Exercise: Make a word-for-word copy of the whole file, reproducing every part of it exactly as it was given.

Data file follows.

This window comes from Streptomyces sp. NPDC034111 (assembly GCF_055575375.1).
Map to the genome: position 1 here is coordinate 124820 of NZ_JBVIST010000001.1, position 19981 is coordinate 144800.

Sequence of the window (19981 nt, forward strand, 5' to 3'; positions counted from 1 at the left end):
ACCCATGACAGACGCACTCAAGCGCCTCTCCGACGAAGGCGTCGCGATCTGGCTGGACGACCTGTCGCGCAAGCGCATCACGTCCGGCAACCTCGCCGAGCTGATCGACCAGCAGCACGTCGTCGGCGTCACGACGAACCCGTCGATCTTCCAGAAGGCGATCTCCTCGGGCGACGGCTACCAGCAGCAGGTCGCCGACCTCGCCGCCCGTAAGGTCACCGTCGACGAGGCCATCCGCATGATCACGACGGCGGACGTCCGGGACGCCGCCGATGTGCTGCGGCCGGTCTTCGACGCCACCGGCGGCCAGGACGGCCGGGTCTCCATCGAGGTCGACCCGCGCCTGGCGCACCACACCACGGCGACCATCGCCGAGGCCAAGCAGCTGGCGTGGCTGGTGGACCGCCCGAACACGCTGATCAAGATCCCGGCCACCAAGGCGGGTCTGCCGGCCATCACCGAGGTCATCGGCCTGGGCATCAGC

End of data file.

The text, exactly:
This window comes from Streptomyces sp. NPDC034111 (assembly GCF_055575375.1).
Map to the genome: position 1 here is coordinate 124820 of NZ_JBVIST010000001.1, position 19981 is coordinate 144800.

Sequence of the window (19981 nt, forward strand, 5' to 3'; positions counted from 1 at the left end):
ACCCATGACAGACGCACTCAAGCGCCTCTCCGACGAAGGCGTCGCGATCTGGCTGGACGACCTGTCGCGCAAGCGCATCACGTCCGGCAACCTCGCCGAGCTGATCGACCAGCAGCACGTCGTCGGCGTCACGACGAACCCGTCGATCTTCCAGAAGGCGATCTCCTCGGGCGACGGCTACCAGCAGCAGGTCGCCGACCTCGCCGCCCGTAAGGTCACCGTCGACGAGGCCATCCGCATGATCACGACGGCGGACGTCCGGGACGCCGCCGATGTGCTGCGGCCGGTCTTCGACGCCACCGGCGGCCAGGACGGCCGGGTCTCCATCGAGGTCGACCCGCGCCTGGCGCACCACACCACGGCGACCATCGCCGAGGCCAAGCAGCTGGCGTGGCTGGTGGACCGCCCGAACACGCTGATCAAGATCCCGGCCACCAAGGCGGGTCTGCCGGCCATCACCGAGGTCATCGGCCTGGGCATCAGC